No answers for CQ public why youth lit Cobraball fire

THE public may never know why a Capricorn Coast youth lit a fire that ended up destroying 41 structures including 15 homes and 12,000 hectares of vegetation.

However, some of the fire victims may have a chance to express themselves to the teenager through the restorative justice process.

Police announced last Thursday they had dealt with a 16-year-old male in relation to this fire which started on November 9 at 12.30pm.

The Morning Bulletin today confirmed the teen had been placed on a Restorative Justice Order - which can only be handed out by police if the offender has no criminal history and admits guilt.

He has not been charged with any offences.

Meanwhile, two teens accused of lighting a fire that ripped through a Sunshine Coast suburb, forcing mass evacuations, have been charged but no media outlet will be able to report the court process.

Under Queensland law, Children's Court matters are held before a magistrate in closed court unless permission is given to the media to attend.

Media can be given entry only if the court believes it would not prejudice the child's interests. That is on top of laws making it an offence to identify children in the proceedings.

Six media organisations applied for access to the Children's Court to cover the committal hearing of a 14-year-old boy and 15-year-old girl accused of deliberately lighting a fire on September 9 that destroyed or damaged homes at Peregian Beach, charged with endangering particular property by fire.

While the victims of that fire won't get answers this week, they could get answers if the children are ordered to stand trial in the District Court at a date to be set - most likely in six months to a year's time.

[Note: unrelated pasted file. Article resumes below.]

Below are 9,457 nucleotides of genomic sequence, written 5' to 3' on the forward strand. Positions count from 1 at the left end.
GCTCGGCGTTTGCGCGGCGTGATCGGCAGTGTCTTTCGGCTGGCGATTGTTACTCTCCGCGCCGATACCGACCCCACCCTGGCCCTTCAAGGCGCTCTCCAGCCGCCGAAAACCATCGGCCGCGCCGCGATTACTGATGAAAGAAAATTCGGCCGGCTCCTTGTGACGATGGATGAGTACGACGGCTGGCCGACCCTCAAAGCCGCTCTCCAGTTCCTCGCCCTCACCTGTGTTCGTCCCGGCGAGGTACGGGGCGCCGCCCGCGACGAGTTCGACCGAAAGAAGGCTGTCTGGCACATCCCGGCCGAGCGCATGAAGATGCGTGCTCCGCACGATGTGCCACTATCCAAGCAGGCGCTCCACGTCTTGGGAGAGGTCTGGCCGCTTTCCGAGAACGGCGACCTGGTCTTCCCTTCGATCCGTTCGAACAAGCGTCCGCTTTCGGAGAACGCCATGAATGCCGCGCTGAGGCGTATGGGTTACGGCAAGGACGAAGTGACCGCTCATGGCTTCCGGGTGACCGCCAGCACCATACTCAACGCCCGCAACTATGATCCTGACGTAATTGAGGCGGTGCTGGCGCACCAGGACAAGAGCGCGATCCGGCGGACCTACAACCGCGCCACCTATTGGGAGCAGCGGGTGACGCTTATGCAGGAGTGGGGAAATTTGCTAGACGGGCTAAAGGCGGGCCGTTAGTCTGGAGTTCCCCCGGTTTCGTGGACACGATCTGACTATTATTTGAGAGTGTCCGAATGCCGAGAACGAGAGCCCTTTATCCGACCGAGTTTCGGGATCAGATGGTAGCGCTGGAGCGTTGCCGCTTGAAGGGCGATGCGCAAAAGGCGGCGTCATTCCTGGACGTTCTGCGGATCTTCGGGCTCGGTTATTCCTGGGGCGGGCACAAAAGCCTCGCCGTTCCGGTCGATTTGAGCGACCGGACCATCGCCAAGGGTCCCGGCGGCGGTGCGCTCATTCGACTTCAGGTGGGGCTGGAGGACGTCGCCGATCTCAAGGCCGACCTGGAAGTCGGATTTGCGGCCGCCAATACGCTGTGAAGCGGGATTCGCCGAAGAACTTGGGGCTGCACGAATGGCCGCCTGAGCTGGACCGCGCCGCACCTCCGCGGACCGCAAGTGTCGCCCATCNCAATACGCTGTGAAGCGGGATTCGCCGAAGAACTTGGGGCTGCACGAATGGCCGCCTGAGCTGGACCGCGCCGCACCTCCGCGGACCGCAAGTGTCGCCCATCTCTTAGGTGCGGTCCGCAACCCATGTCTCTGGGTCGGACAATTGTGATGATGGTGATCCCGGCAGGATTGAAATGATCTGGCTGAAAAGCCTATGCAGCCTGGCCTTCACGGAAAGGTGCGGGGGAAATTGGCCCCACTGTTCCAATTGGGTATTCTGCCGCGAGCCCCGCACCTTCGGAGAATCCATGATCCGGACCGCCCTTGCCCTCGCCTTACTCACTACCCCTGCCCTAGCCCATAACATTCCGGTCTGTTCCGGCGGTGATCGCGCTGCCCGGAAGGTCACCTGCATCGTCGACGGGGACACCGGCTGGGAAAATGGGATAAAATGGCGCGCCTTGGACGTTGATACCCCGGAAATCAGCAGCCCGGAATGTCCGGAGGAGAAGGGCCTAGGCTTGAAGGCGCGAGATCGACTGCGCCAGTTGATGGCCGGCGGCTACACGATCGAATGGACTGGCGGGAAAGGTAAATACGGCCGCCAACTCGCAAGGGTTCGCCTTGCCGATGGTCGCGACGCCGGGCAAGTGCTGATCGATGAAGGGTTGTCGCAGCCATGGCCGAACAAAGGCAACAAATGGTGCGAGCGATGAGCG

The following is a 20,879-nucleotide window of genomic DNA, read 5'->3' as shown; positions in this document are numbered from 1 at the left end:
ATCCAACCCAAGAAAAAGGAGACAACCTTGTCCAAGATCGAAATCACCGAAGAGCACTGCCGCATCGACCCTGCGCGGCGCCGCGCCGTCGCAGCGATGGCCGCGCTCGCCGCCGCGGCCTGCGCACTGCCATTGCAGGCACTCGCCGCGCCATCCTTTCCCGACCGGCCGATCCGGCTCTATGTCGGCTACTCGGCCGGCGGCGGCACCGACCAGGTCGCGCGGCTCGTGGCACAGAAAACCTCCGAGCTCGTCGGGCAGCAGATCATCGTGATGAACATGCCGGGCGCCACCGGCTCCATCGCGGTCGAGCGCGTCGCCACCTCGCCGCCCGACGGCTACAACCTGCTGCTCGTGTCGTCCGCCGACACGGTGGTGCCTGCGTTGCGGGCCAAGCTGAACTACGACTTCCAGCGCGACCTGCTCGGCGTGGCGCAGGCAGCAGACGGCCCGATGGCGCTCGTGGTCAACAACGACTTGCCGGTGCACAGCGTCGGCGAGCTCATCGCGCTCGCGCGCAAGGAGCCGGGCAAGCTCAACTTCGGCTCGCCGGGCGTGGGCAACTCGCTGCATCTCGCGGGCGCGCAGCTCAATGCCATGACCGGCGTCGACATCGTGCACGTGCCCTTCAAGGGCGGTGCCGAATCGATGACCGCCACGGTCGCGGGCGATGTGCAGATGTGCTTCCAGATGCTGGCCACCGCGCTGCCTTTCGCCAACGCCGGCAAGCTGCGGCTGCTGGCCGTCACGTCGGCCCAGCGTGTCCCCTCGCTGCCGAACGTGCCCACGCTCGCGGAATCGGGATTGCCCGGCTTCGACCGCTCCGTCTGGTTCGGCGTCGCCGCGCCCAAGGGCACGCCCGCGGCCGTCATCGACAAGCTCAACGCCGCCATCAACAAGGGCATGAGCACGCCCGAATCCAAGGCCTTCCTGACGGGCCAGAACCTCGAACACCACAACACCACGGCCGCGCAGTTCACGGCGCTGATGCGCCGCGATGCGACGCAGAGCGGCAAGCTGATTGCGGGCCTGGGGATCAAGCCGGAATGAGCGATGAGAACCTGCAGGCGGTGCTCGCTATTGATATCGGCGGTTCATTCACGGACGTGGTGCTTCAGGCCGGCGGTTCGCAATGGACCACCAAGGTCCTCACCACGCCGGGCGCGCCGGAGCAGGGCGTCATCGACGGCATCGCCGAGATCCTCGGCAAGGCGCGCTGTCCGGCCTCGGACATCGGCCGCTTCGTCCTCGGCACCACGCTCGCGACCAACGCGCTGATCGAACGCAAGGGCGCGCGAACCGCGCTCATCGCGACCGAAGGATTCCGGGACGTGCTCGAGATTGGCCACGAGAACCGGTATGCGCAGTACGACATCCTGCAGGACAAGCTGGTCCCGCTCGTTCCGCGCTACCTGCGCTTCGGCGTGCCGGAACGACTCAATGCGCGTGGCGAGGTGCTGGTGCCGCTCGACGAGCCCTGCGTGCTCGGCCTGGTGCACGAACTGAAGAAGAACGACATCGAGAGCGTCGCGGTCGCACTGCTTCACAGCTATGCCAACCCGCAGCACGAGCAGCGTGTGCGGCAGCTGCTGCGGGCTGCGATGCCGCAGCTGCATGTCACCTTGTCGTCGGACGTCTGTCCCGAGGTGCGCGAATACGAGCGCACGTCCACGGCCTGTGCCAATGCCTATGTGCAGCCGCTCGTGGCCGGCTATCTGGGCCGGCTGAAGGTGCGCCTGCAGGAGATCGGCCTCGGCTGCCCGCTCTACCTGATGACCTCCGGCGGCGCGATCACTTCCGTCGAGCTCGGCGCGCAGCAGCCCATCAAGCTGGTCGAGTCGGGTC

Meanwhile, Livingtone Shire fire victims could get some answers before Christmas if the restorative justice process is enacted quickly.

Many juvenile offenders who have been subject to the restorative justice process that have been sentenced in the Rockhampton District Court have had either face-to-face meetings with victims, or had a victim impact statement read to them, as part of the process.

According to the Queensland Government website about the orders, a Restorative Justice Order is a process used in response to criminal behaviour and examines the impact on society: the harm caused to victims, family relationships and the community.

The purpose is to provide a safe environment where everyone involved can talk about what happened and what needs to happen to start to making things right.

In April, Youth Justice minister Di Farmer said: "Of the young people who go through Transition 2 Success programs or restorative justice conferencing, almost 6 out of 10 don't go on to reoffend."

The Children's Court of Queensland Annual Report 2017-18 showed of those offenders and victims that participated in the restorative justice process, 97 per cent resulted in an agreement and 95 per cent who responded to a sat­isfaction survey were satisfied with the process and the outcome.

Queensland wide, the program received 2273 referrals in 2017-18 compared to 2110 in 2016-17.

A total of 1617 referrals were conferenced in 2017-18 compared to 1378 conferences in 2016-17.



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